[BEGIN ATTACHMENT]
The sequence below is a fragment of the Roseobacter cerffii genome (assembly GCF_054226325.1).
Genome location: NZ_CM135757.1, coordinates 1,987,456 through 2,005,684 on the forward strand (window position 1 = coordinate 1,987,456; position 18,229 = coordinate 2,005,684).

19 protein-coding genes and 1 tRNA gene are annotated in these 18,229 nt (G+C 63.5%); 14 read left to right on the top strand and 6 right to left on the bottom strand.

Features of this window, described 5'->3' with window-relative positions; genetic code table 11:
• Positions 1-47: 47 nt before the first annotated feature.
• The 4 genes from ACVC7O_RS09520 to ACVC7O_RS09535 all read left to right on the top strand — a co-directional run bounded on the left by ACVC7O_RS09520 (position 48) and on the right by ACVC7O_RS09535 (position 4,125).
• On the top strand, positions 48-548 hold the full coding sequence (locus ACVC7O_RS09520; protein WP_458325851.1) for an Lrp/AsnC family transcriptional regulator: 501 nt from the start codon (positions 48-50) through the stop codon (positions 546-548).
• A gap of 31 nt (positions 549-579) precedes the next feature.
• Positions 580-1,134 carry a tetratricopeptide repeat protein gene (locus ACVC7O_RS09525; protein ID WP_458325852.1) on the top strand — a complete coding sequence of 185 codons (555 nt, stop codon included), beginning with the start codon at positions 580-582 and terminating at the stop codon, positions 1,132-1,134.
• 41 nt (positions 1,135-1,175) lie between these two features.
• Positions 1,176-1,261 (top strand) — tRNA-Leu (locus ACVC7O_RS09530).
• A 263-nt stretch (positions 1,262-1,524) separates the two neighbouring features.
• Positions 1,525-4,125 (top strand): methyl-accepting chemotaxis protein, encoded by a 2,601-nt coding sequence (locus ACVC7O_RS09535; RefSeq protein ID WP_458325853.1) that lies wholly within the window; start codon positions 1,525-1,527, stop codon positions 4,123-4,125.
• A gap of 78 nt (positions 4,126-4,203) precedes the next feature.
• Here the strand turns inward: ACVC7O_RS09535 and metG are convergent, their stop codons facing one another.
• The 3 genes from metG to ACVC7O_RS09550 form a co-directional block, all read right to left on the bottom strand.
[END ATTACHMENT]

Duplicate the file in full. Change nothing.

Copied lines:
The sequence below is a fragment of the Roseobacter cerffii genome (assembly GCF_054226325.1).
Genome location: NZ_CM135757.1, coordinates 1,987,456 through 2,005,684 on the forward strand (window position 1 = coordinate 1,987,456; position 18,229 = coordinate 2,005,684).

19 protein-coding genes and 1 tRNA gene are annotated in these 18,229 nt (G+C 63.5%); 14 read left to right on the top strand and 6 right to left on the bottom strand.

Features of this window, described 5'->3' with window-relative positions; genetic code table 11:
• Positions 1-47: 47 nt before the first annotated feature.
• The 4 genes from ACVC7O_RS09520 to ACVC7O_RS09535 all read left to right on the top strand — a co-directional run bounded on the left by ACVC7O_RS09520 (position 48) and on the right by ACVC7O_RS09535 (position 4,125).
• On the top strand, positions 48-548 hold the full coding sequence (locus ACVC7O_RS09520; protein WP_458325851.1) for an Lrp/AsnC family transcriptional regulator: 501 nt from the start codon (positions 48-50) through the stop codon (positions 546-548).
• A gap of 31 nt (positions 549-579) precedes the next feature.
• Positions 580-1,134 carry a tetratricopeptide repeat protein gene (locus ACVC7O_RS09525; protein ID WP_458325852.1) on the top strand — a complete coding sequence of 185 codons (555 nt, stop codon included), beginning with the start codon at positions 580-582 and terminating at the stop codon, positions 1,132-1,134.
• 41 nt (positions 1,135-1,175) lie between these two features.
• Positions 1,176-1,261 (top strand) — tRNA-Leu (locus ACVC7O_RS09530).
• A 263-nt stretch (positions 1,262-1,524) separates the two neighbouring features.
• Positions 1,525-4,125 (top strand): methyl-accepting chemotaxis protein, encoded by a 2,601-nt coding sequence (locus ACVC7O_RS09535; RefSeq protein ID WP_458325853.1) that lies wholly within the window; start codon positions 1,525-1,527, stop codon positions 4,123-4,125.
• A gap of 78 nt (positions 4,126-4,203) precedes the next feature.
• Here the strand turns inward: ACVC7O_RS09535 and metG are convergent, their stop codons facing one another.
• The 3 genes from metG to ACVC7O_RS09550 form a co-directional block, all read right to left on the bottom strand.